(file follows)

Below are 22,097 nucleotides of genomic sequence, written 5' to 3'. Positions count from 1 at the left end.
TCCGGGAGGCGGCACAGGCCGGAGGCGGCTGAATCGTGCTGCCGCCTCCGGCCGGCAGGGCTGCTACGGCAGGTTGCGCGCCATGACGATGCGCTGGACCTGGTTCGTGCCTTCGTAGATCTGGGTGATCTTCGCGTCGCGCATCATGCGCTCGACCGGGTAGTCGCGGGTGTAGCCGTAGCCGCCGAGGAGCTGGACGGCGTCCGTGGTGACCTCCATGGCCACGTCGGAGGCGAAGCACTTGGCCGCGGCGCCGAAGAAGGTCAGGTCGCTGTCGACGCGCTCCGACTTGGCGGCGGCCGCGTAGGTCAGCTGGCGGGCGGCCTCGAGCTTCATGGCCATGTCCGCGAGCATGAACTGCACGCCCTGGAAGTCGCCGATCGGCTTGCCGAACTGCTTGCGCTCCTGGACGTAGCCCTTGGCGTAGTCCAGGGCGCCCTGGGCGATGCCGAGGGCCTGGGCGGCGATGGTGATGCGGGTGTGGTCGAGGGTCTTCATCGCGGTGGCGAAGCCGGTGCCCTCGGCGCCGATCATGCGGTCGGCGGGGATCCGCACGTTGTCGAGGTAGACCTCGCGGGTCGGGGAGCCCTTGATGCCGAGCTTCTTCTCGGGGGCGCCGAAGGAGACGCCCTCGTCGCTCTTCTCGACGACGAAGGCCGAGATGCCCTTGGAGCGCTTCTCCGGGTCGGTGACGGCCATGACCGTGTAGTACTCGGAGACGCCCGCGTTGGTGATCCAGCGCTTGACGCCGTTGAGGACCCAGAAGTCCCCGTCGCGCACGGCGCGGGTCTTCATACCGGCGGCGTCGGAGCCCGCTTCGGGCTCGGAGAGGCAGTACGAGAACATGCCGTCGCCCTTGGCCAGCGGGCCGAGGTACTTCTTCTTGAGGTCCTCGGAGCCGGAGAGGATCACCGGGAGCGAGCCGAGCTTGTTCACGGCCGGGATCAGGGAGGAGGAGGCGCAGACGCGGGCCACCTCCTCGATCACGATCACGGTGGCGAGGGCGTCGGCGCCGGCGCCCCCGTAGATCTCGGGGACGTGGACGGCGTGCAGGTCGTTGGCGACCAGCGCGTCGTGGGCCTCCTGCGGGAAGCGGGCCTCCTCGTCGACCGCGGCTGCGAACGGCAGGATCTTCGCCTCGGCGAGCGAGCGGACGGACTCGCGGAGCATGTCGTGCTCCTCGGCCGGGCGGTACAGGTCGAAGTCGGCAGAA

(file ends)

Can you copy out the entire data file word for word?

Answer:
Below are 22,097 nucleotides of genomic sequence, written 5' to 3'. Positions count from 1 at the left end.
TCCGGGAGGCGGCACAGGCCGGAGGCGGCTGAATCGTGCTGCCGCCTCCGGCCGGCAGGGCTGCTACGGCAGGTTGCGCGCCATGACGATGCGCTGGACCTGGTTCGTGCCTTCGTAGATCTGGGTGATCTTCGCGTCGCGCATCATGCGCTCGACCGGGTAGTCGCGGGTGTAGCCGTAGCCGCCGAGGAGCTGGACGGCGTCCGTGGTGACCTCCATGGCCACGTCGGAGGCGAAGCACTTGGCCGCGGCGCCGAAGAAGGTCAGGTCGCTGTCGACGCGCTCCGACTTGGCGGCGGCCGCGTAGGTCAGCTGGCGGGCGGCCTCGAGCTTCATGGCCATGTCCGCGAGCATGAACTGCACGCCCTGGAAGTCGCCGATCGGCTTGCCGAACTGCTTGCGCTCCTGGACGTAGCCCTTGGCGTAGTCCAGGGCGCCCTGGGCGATGCCGAGGGCCTGGGCGGCGATGGTGATGCGGGTGTGGTCGAGGGTCTTCATCGCGGTGGCGAAGCCGGTGCCCTCGGCGCCGATCATGCGGTCGGCGGGGATCCGCACGTTGTCGAGGTAGACCTCGCGGGTCGGGGAGCCCTTGATGCCGAGCTTCTTCTCGGGGGCGCCGAAGGAGACGCCCTCGTCGCTCTTCTCGACGACGAAGGCCGAGATGCCCTTGGAGCGCTTCTCCGGGTCGGTGACGGCCATGACCGTGTAGTACTCGGAGACGCCCGCGTTGGTGATCCAGCGCTTGACGCCGTTGAGGACCCAGAAGTCCCCGTCGCGCACGGCGCGGGTCTTCATACCGGCGGCGTCGGAGCCCGCTTCGGGCTCGGAGAGGCAGTACGAGAACATGCCGTCGCCCTTGGCCAGCGGGCCGAGGTACTTCTTCTTGAGGTCCTCGGAGCCGGAGAGGATCACCGGGAGCGAGCCGAGCTTGTTCACGGCCGGGATCAGGGAGGAGGAGGCGCAGACGCGGGCCACCTCCTCGATCACGATCACGGTGGCGAGGGCGTCGGCGCCGGCGCCCCCGTAGATCTCGGGGACGTGGACGGCGTGCAGGTCGTTGGCGACCAGCGCGTCGTGGGCCTCCTGCGGGAAGCGGGCCTCCTCGTCGACCGCGGCTGCGAACGGCAGGATCTTCGCCTCGGCGAGCGAGCGGACGGACTCGCGGAGCATGTCGTGCTCCTCGGCCGGGCGGTACAGGTCGAAGTCGGCAGAA